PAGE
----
And a mob that wants revenge

In the slickest, sneakiest twistiest-turniest hard-boiled crime noir novel to come out in a long time, ruggedly pragmatic but honest cop Detective Tommy Connell picks up an English girl, Mrs Jones, who claims to be the witness to a murder, and promptly falls in love with her.

Well, Mrs Jones, whoever she is, must be very attractive because an awful lot of people seem to want to get their hands on her if they can prise her from Connell's determined grasp, including some prominent representatives of organised crime and the Feds.

Detective Connell definitely has his work cut out here if he wants to end up with the body of Mrs Jones, dead or alive, that's for sure.

All-in-all it's probably safe to say he hasn't a clue what is going on. It is probably equally safe to guess that Mrs Jones does.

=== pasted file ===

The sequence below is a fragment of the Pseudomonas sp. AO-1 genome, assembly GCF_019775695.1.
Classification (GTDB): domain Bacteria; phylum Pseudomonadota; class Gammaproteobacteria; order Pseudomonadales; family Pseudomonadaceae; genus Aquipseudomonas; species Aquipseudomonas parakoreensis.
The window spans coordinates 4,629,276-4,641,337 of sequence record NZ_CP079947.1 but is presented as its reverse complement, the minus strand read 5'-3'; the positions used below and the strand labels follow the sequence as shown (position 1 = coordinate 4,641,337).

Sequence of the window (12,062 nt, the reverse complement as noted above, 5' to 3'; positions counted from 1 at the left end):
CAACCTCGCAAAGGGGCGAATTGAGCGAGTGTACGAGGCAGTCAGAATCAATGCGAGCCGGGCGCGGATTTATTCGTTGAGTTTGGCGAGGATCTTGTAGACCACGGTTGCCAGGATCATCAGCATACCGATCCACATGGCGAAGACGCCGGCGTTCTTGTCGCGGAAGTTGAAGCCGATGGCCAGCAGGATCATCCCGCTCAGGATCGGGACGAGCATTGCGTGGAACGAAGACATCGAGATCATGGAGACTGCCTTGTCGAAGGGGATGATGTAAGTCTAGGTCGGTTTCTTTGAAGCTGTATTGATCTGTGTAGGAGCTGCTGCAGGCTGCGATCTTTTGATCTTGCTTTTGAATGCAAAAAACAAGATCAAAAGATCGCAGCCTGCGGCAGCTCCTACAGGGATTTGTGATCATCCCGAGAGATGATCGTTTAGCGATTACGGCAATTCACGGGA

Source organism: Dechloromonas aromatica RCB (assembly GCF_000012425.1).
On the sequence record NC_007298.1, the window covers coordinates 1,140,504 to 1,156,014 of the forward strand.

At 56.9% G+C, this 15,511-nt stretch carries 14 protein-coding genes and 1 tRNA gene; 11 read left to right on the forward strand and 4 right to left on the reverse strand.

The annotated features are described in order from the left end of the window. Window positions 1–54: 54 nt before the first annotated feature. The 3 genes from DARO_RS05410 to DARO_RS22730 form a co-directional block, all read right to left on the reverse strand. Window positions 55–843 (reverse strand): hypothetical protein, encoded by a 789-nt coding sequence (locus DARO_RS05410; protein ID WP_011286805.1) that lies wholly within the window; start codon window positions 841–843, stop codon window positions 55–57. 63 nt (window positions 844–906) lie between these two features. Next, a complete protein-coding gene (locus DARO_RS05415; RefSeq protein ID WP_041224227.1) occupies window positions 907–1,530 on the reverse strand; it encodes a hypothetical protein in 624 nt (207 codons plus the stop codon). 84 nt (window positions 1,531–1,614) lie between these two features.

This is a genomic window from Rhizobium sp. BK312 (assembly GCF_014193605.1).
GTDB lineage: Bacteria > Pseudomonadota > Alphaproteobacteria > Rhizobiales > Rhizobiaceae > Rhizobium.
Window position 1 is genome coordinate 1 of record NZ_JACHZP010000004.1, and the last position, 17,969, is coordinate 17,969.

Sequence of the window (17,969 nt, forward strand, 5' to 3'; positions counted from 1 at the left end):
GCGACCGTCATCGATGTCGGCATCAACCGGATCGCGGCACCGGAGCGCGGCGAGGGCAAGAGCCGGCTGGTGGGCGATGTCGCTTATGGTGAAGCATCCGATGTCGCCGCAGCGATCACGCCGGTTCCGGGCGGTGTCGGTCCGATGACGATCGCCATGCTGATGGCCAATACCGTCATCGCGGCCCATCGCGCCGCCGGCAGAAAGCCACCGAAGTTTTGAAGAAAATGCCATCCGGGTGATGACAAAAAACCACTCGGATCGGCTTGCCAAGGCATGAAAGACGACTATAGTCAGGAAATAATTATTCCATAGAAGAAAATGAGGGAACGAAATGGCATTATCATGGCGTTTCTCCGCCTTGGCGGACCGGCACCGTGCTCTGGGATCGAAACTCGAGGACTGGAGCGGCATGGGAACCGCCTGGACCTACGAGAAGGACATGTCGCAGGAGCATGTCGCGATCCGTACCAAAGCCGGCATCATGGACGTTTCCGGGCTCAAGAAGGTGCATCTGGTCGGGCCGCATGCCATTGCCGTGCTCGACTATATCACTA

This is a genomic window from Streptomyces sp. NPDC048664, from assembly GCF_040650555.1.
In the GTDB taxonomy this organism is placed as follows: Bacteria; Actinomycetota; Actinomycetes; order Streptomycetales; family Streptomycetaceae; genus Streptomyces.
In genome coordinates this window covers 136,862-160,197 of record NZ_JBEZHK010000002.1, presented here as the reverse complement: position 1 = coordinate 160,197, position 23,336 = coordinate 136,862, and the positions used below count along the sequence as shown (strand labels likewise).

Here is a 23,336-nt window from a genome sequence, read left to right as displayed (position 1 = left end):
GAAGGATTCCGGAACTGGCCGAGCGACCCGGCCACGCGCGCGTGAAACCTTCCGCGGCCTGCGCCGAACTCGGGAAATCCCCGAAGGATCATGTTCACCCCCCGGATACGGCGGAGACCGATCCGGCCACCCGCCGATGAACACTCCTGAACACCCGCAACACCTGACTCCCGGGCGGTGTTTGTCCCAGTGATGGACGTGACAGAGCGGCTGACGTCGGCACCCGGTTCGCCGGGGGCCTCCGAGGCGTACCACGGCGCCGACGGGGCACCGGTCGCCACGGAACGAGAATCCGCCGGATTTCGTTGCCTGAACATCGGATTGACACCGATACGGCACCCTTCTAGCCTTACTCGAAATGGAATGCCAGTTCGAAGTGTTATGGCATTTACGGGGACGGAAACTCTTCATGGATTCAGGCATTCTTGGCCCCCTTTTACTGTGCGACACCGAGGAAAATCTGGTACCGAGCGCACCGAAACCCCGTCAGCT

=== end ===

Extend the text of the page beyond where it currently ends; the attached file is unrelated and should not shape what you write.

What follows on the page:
Not that 'safe' is quite the right word to use here or, there again, maybe it is.'

And again, my own view:

Connell and Lizzie – ‘Mrs Jones’ – don’t get off on quite the right foot. 

‘Honey, is your mum at home?’ he asked the young girl who peered anxiously at him from behind the door. She was slender and pale, with a mop of unruly dark curls and wide dark eyes.’ 

Not what either Connell, or we, the readers, expect. But Lizzie is brighter and stronger than this introduction to her might lead us to expect. The two central characters in this book are way different from the norm. The detective isn’t just the hardboiled cop – and Lizzie isn’t just the slick, sophisticated woman that we’ve met so many times before (and enjoyed meeting, I have to say!). Here is a new twist, not just in the relationships of the main characters, but in the plot; which is slowly, carefully, and enticingly revealed.

I enjoyed reading this book. I enjoyed meeting the characters, I enjoyed working out the plot. I’d be glad to read another Barbara Morton. What else can I say? Go for it!

Buy it here:

There are lots of really good thrillers coming out on Kindle these days, now that the big publishers can't keep the muzzle on us any more. These are three of my own favourites, and they come highly recommended.

And don't forget my first two books, Belfast Girls, and Danger Danger!  Enjoy!

God bless, and see you soon!